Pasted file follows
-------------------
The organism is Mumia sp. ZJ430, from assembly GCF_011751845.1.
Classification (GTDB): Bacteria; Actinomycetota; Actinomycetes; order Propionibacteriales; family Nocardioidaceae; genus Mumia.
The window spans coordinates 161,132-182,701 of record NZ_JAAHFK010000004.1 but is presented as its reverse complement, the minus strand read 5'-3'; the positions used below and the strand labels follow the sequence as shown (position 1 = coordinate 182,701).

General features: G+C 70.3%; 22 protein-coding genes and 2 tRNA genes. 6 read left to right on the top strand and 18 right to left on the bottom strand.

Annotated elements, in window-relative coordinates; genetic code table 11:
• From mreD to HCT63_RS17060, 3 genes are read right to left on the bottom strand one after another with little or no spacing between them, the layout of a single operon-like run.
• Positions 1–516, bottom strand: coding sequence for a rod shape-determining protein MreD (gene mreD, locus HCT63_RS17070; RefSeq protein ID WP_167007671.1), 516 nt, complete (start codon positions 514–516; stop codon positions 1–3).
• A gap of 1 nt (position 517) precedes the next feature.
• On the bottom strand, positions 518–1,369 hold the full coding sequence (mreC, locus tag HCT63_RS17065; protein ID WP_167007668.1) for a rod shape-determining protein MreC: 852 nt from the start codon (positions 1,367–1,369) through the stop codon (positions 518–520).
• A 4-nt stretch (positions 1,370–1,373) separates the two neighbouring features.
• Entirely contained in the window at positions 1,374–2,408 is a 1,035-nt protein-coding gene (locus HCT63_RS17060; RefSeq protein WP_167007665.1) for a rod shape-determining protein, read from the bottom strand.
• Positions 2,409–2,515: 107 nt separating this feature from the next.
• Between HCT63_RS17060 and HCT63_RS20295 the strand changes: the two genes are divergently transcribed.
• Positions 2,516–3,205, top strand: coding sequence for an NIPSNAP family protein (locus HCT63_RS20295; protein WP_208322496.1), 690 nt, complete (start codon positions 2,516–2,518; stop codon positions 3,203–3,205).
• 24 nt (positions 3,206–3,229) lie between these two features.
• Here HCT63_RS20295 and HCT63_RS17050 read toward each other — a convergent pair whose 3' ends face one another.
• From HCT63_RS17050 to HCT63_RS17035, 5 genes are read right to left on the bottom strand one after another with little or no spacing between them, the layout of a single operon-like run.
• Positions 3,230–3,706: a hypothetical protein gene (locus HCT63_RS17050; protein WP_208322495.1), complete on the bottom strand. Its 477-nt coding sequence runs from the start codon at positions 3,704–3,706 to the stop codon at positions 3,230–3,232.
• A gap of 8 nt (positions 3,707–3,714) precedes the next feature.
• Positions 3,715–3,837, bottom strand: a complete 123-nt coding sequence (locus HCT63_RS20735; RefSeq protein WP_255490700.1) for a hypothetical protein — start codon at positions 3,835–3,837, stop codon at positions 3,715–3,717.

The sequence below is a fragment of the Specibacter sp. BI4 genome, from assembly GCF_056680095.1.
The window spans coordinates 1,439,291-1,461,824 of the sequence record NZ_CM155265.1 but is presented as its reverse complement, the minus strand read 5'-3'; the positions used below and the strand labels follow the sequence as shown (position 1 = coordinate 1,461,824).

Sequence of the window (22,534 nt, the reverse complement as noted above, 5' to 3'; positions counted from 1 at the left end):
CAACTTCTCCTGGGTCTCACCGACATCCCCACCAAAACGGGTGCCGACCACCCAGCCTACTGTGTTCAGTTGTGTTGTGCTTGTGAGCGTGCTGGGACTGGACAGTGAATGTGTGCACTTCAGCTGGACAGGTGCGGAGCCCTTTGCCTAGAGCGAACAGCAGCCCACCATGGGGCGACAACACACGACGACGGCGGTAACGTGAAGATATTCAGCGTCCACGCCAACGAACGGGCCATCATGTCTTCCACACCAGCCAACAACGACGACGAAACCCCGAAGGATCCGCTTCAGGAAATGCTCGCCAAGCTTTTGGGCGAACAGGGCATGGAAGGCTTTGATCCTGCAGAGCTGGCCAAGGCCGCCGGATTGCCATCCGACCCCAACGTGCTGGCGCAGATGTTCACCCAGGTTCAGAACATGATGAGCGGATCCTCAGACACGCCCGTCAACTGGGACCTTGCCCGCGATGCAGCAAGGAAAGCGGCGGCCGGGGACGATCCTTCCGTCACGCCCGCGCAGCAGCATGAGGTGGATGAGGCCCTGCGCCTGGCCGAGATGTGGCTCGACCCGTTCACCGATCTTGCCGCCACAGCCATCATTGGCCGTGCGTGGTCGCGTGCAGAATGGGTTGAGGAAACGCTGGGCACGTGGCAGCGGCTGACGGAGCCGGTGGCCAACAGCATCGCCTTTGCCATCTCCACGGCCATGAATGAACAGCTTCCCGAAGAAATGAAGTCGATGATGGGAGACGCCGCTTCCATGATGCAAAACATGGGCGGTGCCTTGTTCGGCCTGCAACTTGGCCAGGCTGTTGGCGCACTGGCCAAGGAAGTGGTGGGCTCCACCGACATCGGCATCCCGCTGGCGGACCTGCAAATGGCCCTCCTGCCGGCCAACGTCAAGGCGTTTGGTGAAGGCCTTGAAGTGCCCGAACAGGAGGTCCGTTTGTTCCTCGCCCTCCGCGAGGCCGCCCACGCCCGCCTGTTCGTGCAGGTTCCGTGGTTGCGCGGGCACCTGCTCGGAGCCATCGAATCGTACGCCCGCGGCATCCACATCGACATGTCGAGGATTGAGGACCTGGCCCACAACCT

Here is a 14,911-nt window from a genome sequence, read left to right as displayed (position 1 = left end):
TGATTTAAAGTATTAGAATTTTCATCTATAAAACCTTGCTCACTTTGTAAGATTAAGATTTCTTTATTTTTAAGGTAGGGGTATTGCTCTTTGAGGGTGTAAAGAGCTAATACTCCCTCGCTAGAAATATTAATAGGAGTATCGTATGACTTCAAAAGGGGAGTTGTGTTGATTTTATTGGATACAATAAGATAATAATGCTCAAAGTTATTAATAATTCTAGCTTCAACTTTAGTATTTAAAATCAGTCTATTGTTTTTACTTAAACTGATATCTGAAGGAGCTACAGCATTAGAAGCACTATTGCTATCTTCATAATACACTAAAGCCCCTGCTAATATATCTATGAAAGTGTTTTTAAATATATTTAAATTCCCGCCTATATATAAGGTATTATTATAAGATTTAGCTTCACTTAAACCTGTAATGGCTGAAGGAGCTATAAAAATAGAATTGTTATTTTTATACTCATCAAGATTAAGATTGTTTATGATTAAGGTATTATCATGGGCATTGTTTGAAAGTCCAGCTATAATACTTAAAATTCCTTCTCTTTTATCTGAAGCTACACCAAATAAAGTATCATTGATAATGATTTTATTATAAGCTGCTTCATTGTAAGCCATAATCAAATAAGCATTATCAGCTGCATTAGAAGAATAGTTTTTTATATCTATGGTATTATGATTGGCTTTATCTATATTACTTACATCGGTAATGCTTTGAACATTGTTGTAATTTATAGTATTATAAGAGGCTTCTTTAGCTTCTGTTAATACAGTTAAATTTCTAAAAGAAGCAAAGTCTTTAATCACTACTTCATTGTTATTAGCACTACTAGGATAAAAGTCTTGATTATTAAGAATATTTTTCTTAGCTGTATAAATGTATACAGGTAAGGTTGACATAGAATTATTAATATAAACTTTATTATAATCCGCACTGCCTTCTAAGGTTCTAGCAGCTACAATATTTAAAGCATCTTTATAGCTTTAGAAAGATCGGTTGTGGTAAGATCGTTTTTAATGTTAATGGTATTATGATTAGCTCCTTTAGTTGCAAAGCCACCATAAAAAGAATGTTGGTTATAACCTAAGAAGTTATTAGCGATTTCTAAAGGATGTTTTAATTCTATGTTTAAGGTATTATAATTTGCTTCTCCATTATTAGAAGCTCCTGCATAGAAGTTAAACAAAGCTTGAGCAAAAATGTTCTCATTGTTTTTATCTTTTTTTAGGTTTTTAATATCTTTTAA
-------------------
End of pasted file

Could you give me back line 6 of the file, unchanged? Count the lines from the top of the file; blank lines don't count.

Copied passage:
• From mreD to HCT63_RS17060, 3 genes are read right to left on the bottom strand one after another with little or no spacing between them, the layout of a single operon-like run.